Manuscripts of Eusebius’ “Vita Constantini”

A researcher from a Canadian film company wrote to me, saying they were doing a documentary on Constantine, would be in Rome and was there an original or an old copy of this work there, because they wanted to film it.  I went and looked in the GCS 7 volume online, and I thought I’d share the results.

The Mss of the “Vita Constantini” and the “Oratio ad sanctum coetum” are


  • V. — Vaticanus 149 [XI S.].
  • R. — Vaticanus 396 [XVI S.].


  • J. — Moscoviensis 50 [XI S.].


  • M. — Marcianus 339 [XII vel XIII S.].
  • B.  — Parisinus 1432 [XIII S.].
  • A.  — Parisinus 1437 [XIII vel XIV S.].


  • E. — Parisinus 1439 [XVI S.].
  • D.  — Parisinus 414 [XVI S.].
  • Sct. — Scorialensis T-I-7 [XVI S.].


  • N. — Marcianus 340 [XIII S.).
  • P. — Palatinus 268 [XIII S.].
  • G. — Parisinus 1438 [XV S.].
  • Sav. — (only Vita books I-III) Savilianus [XV S.] = N + M.
  • Scr. — Scorialensis R-II-4 [XVI S.] = C + ?

Mss. called “Parisinus” will be in the French National Library. Marcianus is a library in Venice.  Palatinus is a sub-collection in the Vatican library (books originally from the library in Heidelberg of the Rhineland Palatinate, and transferred to the Vatican as part of the settlement of the 30 Years War).  Scorialensis is the Escorial in Madrid.  Cantabrigiensis = Cambridge University Library in the UK. Ottobonianus is another Vatican sub-collection (made up of the books once owned by the long-dead Cardinal Ottoboni).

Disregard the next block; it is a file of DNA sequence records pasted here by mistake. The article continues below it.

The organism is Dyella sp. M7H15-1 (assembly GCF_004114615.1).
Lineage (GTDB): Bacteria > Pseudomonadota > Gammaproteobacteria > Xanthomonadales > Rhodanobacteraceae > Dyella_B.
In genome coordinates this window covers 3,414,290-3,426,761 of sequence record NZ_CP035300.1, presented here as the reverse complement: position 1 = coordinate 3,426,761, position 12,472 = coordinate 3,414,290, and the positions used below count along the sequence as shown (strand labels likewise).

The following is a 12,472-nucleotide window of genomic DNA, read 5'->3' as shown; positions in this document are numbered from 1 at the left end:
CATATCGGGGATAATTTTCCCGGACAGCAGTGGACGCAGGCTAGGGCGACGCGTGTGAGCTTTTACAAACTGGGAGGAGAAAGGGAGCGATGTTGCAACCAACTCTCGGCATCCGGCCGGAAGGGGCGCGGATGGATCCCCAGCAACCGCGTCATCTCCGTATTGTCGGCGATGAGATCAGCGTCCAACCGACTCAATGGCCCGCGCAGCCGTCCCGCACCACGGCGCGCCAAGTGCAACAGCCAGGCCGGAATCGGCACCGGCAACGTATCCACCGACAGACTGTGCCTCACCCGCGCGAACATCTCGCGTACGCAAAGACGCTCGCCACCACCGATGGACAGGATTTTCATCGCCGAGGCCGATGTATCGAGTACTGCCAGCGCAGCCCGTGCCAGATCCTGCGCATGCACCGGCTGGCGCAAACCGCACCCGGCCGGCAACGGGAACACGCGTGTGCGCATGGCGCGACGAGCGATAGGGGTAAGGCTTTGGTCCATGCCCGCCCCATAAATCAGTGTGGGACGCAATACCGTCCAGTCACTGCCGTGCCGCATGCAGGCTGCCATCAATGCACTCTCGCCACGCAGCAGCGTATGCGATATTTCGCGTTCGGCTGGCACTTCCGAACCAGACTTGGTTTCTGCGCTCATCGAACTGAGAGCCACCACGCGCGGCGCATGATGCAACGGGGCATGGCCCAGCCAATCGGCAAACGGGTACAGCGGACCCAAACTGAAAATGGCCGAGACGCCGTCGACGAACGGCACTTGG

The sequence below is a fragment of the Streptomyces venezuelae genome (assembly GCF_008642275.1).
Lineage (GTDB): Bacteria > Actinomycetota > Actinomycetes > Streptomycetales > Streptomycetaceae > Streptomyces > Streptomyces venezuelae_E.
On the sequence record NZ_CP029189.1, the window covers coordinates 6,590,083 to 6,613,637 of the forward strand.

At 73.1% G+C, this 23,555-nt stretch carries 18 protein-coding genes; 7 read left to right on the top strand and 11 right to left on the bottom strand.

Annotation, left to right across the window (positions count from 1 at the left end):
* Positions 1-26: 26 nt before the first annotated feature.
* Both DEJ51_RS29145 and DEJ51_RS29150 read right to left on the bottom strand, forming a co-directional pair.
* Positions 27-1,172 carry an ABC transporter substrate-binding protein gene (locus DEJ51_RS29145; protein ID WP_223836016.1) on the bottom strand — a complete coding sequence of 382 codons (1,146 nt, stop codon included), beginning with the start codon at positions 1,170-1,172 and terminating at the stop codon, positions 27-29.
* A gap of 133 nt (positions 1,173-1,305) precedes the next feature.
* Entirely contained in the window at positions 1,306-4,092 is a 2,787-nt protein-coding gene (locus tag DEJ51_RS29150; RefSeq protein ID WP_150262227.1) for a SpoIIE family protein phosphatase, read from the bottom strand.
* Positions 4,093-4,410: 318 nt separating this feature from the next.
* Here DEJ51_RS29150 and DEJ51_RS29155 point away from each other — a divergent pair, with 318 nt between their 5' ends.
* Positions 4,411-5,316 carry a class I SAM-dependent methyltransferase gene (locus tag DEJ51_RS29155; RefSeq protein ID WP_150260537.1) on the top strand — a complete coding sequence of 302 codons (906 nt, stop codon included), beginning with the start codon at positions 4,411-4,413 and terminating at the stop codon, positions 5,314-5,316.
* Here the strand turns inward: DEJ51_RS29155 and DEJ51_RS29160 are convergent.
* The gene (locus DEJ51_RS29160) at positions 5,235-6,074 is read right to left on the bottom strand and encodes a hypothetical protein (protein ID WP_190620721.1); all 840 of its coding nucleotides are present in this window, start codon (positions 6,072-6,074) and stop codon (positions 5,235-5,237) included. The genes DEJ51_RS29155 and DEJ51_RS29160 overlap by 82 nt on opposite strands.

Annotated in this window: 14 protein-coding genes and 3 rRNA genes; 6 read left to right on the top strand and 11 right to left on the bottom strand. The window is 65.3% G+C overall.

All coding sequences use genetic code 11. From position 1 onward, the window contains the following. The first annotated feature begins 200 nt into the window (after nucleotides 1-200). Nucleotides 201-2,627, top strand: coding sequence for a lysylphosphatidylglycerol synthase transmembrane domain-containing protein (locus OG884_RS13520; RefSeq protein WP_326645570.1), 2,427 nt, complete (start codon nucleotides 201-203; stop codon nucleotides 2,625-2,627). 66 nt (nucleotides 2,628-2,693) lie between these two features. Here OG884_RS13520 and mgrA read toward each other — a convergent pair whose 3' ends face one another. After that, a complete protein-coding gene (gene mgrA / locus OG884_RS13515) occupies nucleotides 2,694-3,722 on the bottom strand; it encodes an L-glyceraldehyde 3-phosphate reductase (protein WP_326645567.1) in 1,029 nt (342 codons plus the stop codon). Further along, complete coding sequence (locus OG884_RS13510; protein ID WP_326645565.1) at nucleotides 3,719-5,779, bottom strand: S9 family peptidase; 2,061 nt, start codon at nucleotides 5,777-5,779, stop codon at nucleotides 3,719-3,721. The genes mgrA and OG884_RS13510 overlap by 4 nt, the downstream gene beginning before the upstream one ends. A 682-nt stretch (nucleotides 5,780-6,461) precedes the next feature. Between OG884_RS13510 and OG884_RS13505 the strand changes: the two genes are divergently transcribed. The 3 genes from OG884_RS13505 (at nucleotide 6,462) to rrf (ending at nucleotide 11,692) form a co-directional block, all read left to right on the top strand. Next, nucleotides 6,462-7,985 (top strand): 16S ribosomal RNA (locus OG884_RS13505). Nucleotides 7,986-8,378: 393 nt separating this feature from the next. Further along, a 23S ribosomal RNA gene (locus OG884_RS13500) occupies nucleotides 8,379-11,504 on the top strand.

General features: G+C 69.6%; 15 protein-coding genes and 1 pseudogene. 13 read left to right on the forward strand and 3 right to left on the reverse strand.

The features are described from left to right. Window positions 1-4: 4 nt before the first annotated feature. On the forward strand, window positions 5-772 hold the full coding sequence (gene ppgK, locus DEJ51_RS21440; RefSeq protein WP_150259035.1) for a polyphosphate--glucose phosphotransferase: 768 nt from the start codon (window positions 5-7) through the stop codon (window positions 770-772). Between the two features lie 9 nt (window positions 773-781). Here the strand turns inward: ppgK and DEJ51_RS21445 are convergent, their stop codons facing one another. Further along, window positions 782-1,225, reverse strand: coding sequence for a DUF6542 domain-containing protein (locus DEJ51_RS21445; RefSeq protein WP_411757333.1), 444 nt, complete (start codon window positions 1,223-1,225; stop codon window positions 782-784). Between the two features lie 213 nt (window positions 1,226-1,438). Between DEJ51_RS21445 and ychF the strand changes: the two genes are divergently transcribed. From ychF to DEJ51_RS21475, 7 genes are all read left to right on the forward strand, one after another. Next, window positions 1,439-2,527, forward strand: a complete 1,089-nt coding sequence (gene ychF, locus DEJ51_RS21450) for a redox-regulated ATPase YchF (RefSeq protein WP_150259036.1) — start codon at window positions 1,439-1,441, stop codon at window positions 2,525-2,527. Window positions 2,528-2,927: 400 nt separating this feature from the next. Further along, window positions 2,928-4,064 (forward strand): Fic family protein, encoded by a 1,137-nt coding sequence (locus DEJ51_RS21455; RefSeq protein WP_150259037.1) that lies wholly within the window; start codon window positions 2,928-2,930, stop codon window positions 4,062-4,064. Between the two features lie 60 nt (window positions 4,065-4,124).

It’s not a bad collection, for an ancient Greek text.  Fourteen mss, one of the 11th century.  Apparently they all have gaps in, tho!


4 thoughts on “Manuscripts of Eusebius’ “Vita Constantini”

  1. Is there any earlier than the 11th century manuscript of VC any reference in any manuscript of the existence of this product by Eusebius or quote from it? Thanks.

  2. There are no earlier manuscripts than the 11th century. But this is perfectly normal; and indeed we are fortunate to have so many manuscripts. Most ancient texts survive in a single late manuscript.

    I don’t know if other writers refer to the VC; sorry. I expect they do.

  3. @Diego, thank you so much! That looks like a deeply nice edition, doesn’t it! I’d forgotten the London papyrus containing a copy of the original edict of Constantine! People used to claim Eusebius had made that up, I recall. Thank you also for the testimonia.

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